The words ‘Mongolian food’ are often synonymized with the ornate Mongolian Barbecue. But here’s a fun fact, the Mongolian barbecue is not even Mongolian, it originated in Taiwan. So what is Mongolian cuisine really? Some of the most prominent elements of the Asian country’s cuisine are meat and dairy, essentially because of its cold and dry weather conditions. For the same reason, Mongolian food is also traditionally a little low on spices and vegetable.
Given its close proximity with China and Russia, Mongolia’s food also draws plenty inspiration from the two countries and that explains why the ‘buuz’ (a steamed meat-filled dumpling) is one of the most popular dishes in the country. One more popular Mongolian dish is the tsuivan, which is a traditional noodle stew with meat and local greens. The preparation is mild and scores high on the nutrition scale due to the presence of meats and fresh vegetables. Although the recipe tastes best with fresh homemade noodles, you can use store bought noodles as well. So, try something new tonight with this easy tsuivan recipe.
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A mild noodle stew with fresh vegetables and meat.
For the Noodles
Mix flour and water to get a pliable dough. Let it rest for 15 min.
Separate the dough into two pieces and roll into round sheets. Pour some oil into the center of one sheet. Disperse it over the surface by temporarily folding the sheet together from different directions. Place the second sheet on top of the first one, and disperse oil on it in the same way.
Cut the two sheets in half, and place one half on top of the other with the oiled surface looking up again. Cut the now four sheets in half, and place one of the quarters on top of the other in the same way.
Now, cut in half in the same direction twice, until you get a stack of a size of about 7x25 cm (~ 3x10 in), about 5 cm (~2") tall. From this stack, cut the noodles about 0.4 cm (~0.2") wide.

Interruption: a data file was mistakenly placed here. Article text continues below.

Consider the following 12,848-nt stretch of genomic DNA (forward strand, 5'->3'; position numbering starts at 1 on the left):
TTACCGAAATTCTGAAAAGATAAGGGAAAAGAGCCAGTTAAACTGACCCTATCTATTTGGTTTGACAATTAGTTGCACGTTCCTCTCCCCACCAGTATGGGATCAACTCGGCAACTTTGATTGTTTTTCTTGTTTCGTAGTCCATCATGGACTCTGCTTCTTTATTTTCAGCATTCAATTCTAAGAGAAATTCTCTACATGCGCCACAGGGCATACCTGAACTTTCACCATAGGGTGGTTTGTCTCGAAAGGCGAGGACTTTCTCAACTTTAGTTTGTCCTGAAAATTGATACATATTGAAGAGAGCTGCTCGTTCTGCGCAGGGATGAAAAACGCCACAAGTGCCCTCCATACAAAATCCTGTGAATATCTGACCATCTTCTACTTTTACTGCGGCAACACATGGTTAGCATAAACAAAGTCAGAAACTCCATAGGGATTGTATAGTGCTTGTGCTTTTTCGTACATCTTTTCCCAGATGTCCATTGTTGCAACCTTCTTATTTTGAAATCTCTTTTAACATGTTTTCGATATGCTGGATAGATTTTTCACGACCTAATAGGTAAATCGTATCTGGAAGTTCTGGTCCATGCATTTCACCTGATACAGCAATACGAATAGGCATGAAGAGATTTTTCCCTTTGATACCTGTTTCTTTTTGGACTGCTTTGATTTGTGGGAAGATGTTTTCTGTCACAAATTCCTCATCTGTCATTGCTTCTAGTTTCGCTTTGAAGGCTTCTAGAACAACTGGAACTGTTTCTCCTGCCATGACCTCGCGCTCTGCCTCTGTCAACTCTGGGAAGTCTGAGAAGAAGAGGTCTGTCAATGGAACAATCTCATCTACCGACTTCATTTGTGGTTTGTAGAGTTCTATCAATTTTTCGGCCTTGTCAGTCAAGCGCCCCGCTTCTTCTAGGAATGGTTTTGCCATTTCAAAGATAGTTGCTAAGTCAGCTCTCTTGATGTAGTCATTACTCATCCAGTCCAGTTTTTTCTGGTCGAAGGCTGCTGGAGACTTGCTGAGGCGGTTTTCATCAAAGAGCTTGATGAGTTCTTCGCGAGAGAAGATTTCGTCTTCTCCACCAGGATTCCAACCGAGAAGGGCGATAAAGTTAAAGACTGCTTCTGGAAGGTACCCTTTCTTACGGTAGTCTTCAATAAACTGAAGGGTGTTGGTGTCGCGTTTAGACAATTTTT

Cooking the Meat & Vegetables
Cut the vegetables into narrow stripes and the meat into small pieces.
Take a large pot and sauté half of the onion rings slightly on oil. Add the carrot stripes and sauté them for a few minutes as well (also any other types of vegetables that require long cooking). Add the meat and sauté as well. Now add some water as required so that nothing sticks.
Season well with garlic, salt, and pepper.
Add the cabbage, and let it cook under a closed lid for a few minutes to reduce the volume. Add water, until it reaches about 2/3 of the vegetables. Let everything simmer for a few minutes.
Add the remaining onion rings.
Putting the Stew Together
Place the noodle stripes carefully on top of the vegetables, so that they keep sticking together in stacks. Close the lid. (The lid must remain closed until the end, because the noodles cook by the steam from the boiling water below.)
Keep the water boiling for about 15 min. First on medium heat for the steam to replace the remaining air in the pot, then on small heat. At the end the water in the pot should be almost completely gone.
Open the lid. The noodle stripes should have taken a slightly reddish-brown color, and are somewhat sticky at the outside. Take a small cutting board (or something similar) to fan fresh air into the pot - the noodles turn dry at the surface, lose their stickiness, and change their color some more. Use a fork or some chopsticks to separate the noodles from each other. They should not stick to each other anymore (sticky noodles means that either there wasn't enough oil in between, or they haven't finished cooking yet).
Shuffle everything to mix the ingredients and add some spring onion rings.
Serve on a plate, garnished with some parsley, and seasoned with ketchup or any other condiment.